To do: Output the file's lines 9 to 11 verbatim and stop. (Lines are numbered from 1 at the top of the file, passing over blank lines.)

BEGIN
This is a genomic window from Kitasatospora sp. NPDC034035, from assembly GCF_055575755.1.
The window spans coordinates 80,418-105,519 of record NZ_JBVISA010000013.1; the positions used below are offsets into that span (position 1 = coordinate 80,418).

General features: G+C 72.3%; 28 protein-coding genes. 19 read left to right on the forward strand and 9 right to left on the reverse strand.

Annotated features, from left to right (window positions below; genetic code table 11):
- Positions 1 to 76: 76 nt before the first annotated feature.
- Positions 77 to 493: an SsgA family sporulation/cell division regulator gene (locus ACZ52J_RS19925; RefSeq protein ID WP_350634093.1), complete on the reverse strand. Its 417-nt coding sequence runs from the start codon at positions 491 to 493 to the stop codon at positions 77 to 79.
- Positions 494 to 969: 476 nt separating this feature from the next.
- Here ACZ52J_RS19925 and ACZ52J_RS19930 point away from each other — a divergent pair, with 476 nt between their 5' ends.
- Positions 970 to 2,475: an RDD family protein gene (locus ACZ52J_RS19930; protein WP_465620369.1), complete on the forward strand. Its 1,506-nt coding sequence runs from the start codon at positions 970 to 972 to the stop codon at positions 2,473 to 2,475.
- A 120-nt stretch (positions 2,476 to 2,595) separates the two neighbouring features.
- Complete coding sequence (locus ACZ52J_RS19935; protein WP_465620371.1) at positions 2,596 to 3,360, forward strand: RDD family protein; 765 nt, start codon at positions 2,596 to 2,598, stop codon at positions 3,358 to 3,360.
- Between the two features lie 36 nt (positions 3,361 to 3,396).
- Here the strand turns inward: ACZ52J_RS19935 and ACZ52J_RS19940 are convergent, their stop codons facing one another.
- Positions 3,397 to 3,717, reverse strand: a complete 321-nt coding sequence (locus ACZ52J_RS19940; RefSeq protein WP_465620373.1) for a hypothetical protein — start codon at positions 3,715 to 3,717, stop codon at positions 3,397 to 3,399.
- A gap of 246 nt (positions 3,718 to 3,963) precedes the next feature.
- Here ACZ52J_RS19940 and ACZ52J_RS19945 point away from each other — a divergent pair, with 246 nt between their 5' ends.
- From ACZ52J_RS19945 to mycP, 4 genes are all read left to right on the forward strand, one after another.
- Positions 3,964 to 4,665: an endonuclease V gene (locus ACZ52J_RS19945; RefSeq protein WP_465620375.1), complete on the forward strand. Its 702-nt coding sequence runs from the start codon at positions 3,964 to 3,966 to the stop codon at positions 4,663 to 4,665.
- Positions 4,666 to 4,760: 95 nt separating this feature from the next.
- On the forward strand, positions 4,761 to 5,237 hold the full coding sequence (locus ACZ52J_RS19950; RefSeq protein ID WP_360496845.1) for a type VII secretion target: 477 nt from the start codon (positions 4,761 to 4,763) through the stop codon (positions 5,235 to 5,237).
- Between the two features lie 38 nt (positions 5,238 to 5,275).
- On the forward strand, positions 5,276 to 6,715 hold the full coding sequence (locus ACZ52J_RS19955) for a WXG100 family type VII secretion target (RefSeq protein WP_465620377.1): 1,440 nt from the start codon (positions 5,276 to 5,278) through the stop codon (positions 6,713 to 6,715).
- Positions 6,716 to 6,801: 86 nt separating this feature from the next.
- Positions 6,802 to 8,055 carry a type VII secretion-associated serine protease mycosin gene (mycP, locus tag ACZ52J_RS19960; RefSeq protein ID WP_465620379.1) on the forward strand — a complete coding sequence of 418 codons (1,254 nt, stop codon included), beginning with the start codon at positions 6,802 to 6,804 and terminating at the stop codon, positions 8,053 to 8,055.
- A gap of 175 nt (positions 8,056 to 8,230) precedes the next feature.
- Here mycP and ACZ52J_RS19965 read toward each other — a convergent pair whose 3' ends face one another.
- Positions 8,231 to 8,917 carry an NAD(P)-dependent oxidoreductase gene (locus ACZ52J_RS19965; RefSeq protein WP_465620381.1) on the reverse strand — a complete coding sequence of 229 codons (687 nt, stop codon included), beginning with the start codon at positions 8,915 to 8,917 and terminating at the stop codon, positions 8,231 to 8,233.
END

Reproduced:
- Positions 970 to 2,475: an RDD family protein gene (locus ACZ52J_RS19930; protein WP_465620369.1), complete on the forward strand. Its 1,506-nt coding sequence runs from the start codon at positions 970 to 972 to the stop codon at positions 2,473 to 2,475.
- A 120-nt stretch (positions 2,476 to 2,595) separates the two neighbouring features.
- Complete coding sequence (locus ACZ52J_RS19935; protein WP_465620371.1) at positions 2,596 to 3,360, forward strand: RDD family protein; 765 nt, start codon at positions 2,596 to 2,598, stop codon at positions 3,358 to 3,360.